Damaged 6.3% $1,547.43 $132,574


Over 30 years on a $250,000 home, someone with a bad credit score could expect to pay $132,574 more just because of their bad credit.

#3 Getting a car loan

The majority of people need a loan in order to purchase a car.

With a high credit score, a bank or car dealer is likely to give zero-interest for the car, while someone with a poor credit score will have a much higher rate, potentially paying thousands more for the same car.

And if you’re credit score is too low, you could potentially even be denied a car loan altogether.

With a low credit score, a much bigger down payment will be necessary as well, along with other costs, including car insurance.

Insurance companies associate low credit scores with more claims filed, which is why they may charge more for the premium.

#4 Using credit cards

When someone with a low credit score applies for a credit card, they may be denied due to their credit history.

This is because credit card companies see this as the person not being responsible with money or being able to pay back their credit card debt.

Even worse, with bad credit, your options for higher quality credit cards are limited. People with lower credit do not have very many options or credit cards.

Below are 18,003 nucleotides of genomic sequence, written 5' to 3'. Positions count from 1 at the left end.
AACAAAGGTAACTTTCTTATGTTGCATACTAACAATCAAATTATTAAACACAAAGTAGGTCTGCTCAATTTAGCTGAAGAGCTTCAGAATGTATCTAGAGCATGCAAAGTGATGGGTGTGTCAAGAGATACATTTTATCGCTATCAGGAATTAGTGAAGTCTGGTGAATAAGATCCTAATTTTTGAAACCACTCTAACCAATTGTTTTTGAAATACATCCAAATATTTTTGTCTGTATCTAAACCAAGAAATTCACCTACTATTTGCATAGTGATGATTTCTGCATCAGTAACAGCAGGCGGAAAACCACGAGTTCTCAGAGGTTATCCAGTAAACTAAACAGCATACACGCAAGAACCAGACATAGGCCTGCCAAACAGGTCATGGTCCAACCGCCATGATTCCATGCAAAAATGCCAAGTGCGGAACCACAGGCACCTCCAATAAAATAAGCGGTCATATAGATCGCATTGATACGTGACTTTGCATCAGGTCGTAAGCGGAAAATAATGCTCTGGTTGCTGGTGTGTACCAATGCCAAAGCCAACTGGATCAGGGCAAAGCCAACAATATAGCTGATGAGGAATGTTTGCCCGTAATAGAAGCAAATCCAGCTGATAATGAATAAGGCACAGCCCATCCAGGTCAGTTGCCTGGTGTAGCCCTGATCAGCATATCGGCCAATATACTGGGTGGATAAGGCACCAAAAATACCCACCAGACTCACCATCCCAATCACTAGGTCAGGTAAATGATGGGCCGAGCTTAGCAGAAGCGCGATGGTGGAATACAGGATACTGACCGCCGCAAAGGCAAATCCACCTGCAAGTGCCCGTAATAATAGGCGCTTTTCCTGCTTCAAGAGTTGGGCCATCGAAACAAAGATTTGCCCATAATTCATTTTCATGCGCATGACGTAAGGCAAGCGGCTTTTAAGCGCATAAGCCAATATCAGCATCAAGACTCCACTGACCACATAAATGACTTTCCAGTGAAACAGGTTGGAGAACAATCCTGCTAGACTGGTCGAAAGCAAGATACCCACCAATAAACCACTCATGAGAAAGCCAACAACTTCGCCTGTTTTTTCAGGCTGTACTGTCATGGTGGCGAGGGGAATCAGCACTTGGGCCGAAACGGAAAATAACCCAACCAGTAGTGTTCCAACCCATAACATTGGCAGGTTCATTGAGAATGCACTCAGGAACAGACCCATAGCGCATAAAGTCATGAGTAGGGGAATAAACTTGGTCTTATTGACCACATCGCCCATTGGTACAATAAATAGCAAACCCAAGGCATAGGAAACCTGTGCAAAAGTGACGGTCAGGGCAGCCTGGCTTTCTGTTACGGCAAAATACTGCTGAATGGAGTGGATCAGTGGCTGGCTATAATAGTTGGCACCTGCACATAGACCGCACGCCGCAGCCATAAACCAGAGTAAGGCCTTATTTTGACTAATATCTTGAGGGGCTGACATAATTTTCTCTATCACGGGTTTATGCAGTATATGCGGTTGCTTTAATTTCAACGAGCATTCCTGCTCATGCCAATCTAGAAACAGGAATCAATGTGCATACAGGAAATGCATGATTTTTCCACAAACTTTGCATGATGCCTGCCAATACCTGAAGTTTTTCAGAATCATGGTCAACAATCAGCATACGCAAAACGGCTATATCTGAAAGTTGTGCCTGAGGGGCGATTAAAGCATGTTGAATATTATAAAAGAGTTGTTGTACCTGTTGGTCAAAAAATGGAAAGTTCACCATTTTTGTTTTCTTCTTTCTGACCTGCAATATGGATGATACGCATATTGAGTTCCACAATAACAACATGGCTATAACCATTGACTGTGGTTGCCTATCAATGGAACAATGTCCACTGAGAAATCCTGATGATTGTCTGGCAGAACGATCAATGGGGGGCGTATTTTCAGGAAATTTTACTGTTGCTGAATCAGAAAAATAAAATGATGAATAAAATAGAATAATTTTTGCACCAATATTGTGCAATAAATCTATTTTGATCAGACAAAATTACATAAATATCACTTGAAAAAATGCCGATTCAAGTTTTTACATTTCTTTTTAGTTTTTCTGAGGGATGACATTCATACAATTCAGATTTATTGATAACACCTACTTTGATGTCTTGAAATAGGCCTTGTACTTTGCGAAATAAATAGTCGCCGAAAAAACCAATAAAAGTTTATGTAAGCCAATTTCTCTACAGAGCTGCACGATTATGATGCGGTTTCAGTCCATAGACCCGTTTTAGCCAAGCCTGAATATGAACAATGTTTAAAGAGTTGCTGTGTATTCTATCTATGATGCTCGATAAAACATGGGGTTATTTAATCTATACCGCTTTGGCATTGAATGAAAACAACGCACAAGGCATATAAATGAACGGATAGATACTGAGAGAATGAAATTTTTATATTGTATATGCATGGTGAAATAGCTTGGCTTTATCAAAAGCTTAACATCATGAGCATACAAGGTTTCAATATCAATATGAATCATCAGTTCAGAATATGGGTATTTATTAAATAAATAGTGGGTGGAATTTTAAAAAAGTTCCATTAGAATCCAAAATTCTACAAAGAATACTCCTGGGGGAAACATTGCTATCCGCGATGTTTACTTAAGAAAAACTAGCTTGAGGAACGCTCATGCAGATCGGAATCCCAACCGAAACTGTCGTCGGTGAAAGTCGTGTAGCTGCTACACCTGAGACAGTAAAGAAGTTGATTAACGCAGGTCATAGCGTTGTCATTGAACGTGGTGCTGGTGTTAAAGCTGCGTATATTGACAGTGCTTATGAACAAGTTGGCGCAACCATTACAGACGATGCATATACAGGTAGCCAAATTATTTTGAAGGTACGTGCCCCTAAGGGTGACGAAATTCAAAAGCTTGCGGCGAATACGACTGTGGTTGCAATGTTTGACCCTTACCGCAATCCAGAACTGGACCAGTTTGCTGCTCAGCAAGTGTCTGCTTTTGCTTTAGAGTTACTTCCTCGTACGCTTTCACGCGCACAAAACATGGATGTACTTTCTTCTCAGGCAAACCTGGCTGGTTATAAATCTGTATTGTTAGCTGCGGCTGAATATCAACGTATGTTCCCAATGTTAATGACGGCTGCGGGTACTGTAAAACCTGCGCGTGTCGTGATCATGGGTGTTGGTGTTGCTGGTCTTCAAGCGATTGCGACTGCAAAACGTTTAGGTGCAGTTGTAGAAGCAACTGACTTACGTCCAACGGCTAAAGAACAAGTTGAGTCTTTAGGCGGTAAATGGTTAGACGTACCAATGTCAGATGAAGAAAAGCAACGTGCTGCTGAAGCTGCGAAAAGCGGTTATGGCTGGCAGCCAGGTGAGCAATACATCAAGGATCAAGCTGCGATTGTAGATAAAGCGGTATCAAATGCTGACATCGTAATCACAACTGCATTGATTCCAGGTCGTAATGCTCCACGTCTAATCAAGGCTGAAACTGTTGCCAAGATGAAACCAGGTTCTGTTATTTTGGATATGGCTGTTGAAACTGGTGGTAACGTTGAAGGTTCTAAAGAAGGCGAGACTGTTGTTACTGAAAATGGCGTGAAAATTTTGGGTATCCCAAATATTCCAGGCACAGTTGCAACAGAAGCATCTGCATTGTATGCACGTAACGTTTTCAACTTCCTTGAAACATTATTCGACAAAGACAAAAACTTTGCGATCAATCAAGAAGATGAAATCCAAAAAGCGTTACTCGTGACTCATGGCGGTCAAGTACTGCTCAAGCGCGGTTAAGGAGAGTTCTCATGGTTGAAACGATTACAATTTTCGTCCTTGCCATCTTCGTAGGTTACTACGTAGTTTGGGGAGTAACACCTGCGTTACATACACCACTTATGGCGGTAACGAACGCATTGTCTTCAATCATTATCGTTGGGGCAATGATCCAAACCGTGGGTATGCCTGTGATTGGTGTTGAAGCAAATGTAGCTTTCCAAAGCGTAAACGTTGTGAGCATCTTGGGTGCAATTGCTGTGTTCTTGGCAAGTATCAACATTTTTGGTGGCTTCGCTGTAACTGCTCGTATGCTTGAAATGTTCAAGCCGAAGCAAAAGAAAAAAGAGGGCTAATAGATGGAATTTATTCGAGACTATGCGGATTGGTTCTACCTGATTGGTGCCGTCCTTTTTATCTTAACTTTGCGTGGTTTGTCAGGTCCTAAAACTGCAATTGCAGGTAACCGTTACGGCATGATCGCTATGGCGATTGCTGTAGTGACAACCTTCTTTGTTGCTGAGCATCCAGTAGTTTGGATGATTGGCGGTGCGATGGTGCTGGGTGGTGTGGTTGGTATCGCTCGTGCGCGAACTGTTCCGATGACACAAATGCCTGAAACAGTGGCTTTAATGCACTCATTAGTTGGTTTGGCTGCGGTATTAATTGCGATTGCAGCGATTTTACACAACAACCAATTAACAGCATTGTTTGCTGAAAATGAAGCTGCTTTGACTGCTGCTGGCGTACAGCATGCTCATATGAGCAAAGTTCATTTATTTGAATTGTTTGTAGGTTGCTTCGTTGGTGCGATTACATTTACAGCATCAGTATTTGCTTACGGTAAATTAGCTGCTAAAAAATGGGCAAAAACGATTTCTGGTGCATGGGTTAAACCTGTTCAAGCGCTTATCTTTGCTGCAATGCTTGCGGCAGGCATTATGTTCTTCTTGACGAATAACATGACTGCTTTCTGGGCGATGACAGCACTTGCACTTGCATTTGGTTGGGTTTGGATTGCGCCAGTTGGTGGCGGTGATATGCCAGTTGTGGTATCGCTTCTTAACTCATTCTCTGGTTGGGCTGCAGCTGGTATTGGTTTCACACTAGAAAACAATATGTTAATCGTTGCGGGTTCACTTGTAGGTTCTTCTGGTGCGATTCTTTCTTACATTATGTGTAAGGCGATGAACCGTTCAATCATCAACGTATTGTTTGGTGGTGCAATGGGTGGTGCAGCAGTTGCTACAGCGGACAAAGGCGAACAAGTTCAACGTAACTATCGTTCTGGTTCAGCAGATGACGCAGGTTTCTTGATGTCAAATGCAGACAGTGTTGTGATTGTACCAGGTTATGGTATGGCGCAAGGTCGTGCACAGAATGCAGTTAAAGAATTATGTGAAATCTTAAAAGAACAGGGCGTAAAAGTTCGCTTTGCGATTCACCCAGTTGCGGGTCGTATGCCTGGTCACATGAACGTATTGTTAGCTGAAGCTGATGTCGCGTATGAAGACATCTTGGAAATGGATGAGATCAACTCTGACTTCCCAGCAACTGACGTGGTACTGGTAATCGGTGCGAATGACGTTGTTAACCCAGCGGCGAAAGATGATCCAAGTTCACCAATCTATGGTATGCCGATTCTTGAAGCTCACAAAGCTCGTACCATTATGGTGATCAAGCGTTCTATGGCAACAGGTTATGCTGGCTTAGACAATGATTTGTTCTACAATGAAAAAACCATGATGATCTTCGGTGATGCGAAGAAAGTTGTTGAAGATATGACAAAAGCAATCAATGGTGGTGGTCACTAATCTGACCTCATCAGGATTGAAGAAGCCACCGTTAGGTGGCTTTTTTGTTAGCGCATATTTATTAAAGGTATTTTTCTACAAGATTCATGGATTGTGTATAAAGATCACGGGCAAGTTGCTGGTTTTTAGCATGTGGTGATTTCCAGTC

#5 Affects interest rates

If you have a low credit score, this indicates to creditors that you may be a riskier borrower, and they are likely to charge you a much higher interest rate due to the risk they have to take.

This means you will pay much more for a car, house, or business loan if you’re accepted at all.

If your credit score is much lower than you’d like it to be, I encourage you to reach out to the team at Lexington Law who understand consumer protection laws and can help you make sure your credit report is fair, accurate, and substantiated.

Are you ready to get started increasing your credit score? Contact Lexington Law here to get your free credit report summary and credit repair consultation.

P.S. Sign up below for the FREE ultimate financial planner that includes printables like: debt tracker, income tracker, annual budget summary, savings challenges, financial goals, and debt thermometers!